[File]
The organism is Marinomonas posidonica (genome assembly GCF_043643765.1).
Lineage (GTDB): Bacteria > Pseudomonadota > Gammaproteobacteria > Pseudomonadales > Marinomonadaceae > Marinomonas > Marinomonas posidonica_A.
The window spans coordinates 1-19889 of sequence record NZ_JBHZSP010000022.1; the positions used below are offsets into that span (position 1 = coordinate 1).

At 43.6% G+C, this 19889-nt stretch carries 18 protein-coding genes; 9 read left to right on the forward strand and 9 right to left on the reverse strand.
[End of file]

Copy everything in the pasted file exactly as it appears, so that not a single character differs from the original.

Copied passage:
The organism is Marinomonas posidonica (genome assembly GCF_043643765.1).
Lineage (GTDB): Bacteria > Pseudomonadota > Gammaproteobacteria > Pseudomonadales > Marinomonadaceae > Marinomonas > Marinomonas posidonica_A.
The window spans coordinates 1-19889 of sequence record NZ_JBHZSP010000022.1; the positions used below are offsets into that span (position 1 = coordinate 1).

At 43.6% G+C, this 19889-nt stretch carries 18 protein-coding genes; 9 read left to right on the forward strand and 9 right to left on the reverse strand.